Optimisation of warehouse management in a fulfilment centre

Growth outstripping warehouse maturity?

  • From backlogs to SLA achievement & customer satisfaction


Florian Dederichs

Florian Dederichs

Founder & Partner

M.+49 160 93882573​



eSCM & Supply Chain Analytics


eSCM, also referred to as digital supply chain management, combines material, product, person, and information flows across different logistics channels through integration of existing or newly installed IT systems. Especially transport management systems and warehouse management systems are well-known in digital supply chains. Leveraging also further concepts such as supply chain analytics, data-fueled process automation, artificial intelligence, and robotics, the digital supply chain is one pillar of the much-discussed Industry 4.0 and will be key to the success of the future supply chain. In this section, we discuss questions such as:

  • What is eSCM and what are the benefits?
  • When does eSCM make sense?
  • What is the right approach to eSCM?
  • How do you know you’re on the right track?

After answering these questions, we discuss potential challenges and their solutions and provide an outlook on how you can contribute to the future success of your company through eSCM and supply chain analytics.



What is eSCM and what are the benefits?


The traditional supply chain acts in a linear manner, with one function communicating demands and output to the adjacent function. At a simplified level, sales forecasts are made and communicated down the chain, raw materials are ordered, the forecast quantities are manufactured, and the finished products are prepared for delivery to the customer. Ideally, the forecasts match the demand and there are no disruptive events so waste is small. Often, however, a lack of transparency between process steps, slow reaction to unforeseen circumstances, and inefficient communication creates bottlenecks or under-supply, resulting in wastage and disappointed customers.

eSCM acts as an ‘integrated ecosystem’. The linear view of the supply chain is exchanged for one which is fully integrated and has central and immediate transparency. A proven means of this integration is the use of supply chain analytics, such as a “Supply Chain Cockpit” or “digital control tower”. This is a platform that connects the systems operating across the supply chain (e.g. warehouse management system, transport management system, ERP, ..), analysing the generated data and illustrating the findings to provide a better overview and basis for data-driven decisions. The supply chain becomes agile and responsive.

For example, operatives in production can collaborate with their colleagues in logistics, ensuring that appropriate raw material order quantities are placed, while adverse shipping conditions are communicated efficiently, enabling timely and effective mitigating actions. Waste is reduced and the customer’s demands are met.

There is a veritable sea of supply chain digitalisation initiatives a company can undertake, from sensor technologies and robotics in warehouses to AI forecasting algorithms. To ensure your eSCM initiatives are impactful and appropriate, understanding your needs and tailoring your efforts to your specific situation is essential.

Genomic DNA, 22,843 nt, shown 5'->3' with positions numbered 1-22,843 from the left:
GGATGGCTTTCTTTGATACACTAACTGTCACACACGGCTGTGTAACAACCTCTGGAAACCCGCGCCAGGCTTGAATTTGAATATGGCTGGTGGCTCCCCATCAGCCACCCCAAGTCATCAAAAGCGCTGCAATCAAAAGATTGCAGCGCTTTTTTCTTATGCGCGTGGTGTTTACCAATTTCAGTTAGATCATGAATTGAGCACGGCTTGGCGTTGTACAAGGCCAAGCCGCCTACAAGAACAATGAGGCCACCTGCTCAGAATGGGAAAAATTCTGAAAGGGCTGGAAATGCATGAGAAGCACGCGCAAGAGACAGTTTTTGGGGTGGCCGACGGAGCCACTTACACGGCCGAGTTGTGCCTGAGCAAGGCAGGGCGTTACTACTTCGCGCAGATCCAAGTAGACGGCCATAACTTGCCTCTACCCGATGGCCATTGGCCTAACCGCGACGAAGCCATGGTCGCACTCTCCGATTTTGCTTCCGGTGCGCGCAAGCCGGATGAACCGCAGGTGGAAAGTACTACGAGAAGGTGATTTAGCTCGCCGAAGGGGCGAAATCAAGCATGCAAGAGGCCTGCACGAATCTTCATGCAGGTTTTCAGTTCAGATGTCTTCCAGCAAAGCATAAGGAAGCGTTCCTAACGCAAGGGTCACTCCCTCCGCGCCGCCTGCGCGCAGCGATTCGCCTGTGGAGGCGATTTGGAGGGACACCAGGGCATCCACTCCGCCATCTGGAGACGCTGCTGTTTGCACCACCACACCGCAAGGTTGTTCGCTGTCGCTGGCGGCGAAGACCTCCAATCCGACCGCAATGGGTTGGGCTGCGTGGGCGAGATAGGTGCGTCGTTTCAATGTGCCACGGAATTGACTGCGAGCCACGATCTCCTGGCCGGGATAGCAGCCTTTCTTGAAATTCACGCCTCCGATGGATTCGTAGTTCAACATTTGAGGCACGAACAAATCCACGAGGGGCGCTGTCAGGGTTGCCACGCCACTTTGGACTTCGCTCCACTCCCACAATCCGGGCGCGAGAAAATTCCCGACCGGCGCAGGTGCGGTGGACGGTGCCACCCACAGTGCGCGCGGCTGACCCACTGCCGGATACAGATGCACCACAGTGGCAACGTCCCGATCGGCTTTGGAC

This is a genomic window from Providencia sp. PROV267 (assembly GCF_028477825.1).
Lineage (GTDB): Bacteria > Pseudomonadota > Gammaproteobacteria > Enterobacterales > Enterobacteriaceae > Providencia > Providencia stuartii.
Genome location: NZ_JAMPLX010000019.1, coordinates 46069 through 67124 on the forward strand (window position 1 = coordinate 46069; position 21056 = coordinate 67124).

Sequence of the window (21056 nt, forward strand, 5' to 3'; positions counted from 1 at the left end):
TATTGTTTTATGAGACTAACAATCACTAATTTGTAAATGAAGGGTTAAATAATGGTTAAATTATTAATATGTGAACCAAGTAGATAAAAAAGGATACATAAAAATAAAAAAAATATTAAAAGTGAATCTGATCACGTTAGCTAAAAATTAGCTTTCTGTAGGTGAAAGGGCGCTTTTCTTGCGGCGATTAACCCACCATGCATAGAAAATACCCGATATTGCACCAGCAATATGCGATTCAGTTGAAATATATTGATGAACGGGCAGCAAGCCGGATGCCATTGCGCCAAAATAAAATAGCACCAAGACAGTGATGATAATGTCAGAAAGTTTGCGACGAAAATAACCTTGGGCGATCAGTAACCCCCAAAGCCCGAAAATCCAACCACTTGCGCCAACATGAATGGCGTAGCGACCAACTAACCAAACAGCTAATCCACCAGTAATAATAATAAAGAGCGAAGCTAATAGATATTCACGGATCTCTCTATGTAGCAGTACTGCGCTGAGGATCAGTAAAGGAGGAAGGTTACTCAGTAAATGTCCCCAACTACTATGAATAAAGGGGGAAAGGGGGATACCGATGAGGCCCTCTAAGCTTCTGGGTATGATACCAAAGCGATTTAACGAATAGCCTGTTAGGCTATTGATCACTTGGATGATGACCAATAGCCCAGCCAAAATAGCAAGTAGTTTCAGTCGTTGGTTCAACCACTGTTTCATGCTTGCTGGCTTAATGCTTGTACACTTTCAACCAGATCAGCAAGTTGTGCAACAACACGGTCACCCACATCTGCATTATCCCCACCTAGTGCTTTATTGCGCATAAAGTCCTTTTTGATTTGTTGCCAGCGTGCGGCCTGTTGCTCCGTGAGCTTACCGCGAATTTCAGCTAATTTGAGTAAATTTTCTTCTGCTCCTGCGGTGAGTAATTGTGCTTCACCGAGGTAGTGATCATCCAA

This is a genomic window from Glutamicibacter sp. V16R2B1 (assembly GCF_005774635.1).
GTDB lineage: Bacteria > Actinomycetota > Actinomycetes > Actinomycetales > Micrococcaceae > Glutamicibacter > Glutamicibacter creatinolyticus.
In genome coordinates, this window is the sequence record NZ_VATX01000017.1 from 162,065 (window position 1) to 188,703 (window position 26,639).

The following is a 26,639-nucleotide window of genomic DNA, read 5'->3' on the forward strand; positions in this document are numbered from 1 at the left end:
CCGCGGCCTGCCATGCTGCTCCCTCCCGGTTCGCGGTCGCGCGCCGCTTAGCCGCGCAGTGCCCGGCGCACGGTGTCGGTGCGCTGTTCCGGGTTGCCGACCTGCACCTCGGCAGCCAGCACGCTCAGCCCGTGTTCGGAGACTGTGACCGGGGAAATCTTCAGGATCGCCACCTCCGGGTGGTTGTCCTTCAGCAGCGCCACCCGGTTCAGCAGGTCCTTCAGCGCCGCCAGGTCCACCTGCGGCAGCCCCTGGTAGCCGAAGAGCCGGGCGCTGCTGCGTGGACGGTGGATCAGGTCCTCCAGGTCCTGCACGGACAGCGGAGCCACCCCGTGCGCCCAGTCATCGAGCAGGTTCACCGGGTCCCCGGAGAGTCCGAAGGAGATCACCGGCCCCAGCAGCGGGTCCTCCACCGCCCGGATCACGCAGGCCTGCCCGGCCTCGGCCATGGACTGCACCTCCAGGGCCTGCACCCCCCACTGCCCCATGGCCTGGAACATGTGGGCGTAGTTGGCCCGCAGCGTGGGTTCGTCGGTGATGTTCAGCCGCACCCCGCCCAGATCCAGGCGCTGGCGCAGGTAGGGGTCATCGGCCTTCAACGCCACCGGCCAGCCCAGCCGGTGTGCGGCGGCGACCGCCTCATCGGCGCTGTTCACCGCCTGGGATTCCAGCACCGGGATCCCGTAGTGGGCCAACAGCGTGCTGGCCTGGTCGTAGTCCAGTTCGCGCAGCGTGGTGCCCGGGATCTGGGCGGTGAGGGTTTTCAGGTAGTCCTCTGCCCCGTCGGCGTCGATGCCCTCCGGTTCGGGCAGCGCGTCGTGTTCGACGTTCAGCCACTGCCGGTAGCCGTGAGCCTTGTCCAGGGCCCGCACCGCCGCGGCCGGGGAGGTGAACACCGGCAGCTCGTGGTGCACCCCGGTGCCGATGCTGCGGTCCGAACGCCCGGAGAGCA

When does eSCM make sense?


Before undertaking any eSCM initiative, a company should first be aware of exactly what it wants to achieve through the digitalisation of its supply chain management and which areas will be affected. Many companies claim to use supply chain analytics in entire corporate divisions – but what does that actually mean?

eSCM can be narrowed down to 3 essential objectives:


Main goals of eSCM
Goals of eSCM


The use of integrated IT systems (e.g. warehouse management system, transport management system, ERP, ..) is a fundamental prerequisite for acting faster, more flexibly, and more cost-effectively in the supply chain and in logistics. Creating data, linking data, and making data transparent through digitalisation can give a decisive competitive advantage, but only if companies have the right resources, methods, and tools to process this data. These must be in place prior to any digitalisation initiatives or put in place as part of the digitalisation effort.



What is the right approach to eSCM?


After the objectives have been evaluated and the most relevant identified, the actual initiatives that seek to achieve these objectives must be derived. Based on these initiatives, we jointly draw up a project plan for the medium to long-term implementation of digitilisation.

Typically, the business requirements of an eSCM initiative and functional eligibility of IT solutions will be defined by the SCM department and the management team. However, usually, the IT department is in charge of the realization and integration of the eSCM initiative, with the functional department responsible for carrying out the operational implementation.

There are three key steps to eSCM implementation.


Step 1: Analyse Status Quo

First, collect and identify pain points that exist in the area under consideration. Evaluate the extent of the pain points and the effectiveness of a digital solution. Check prerequisites, dependencies, and other risk factors of a possible implementation. Is there an already available software solution or is in-house development possible and reasonable? What resources are necessary: programming, specialist resources, IT resources? Develop a realisation strategy for testing and implementing the digitalisation opportunities and present it for a go/no-go decision.


Step 2: Develop Solution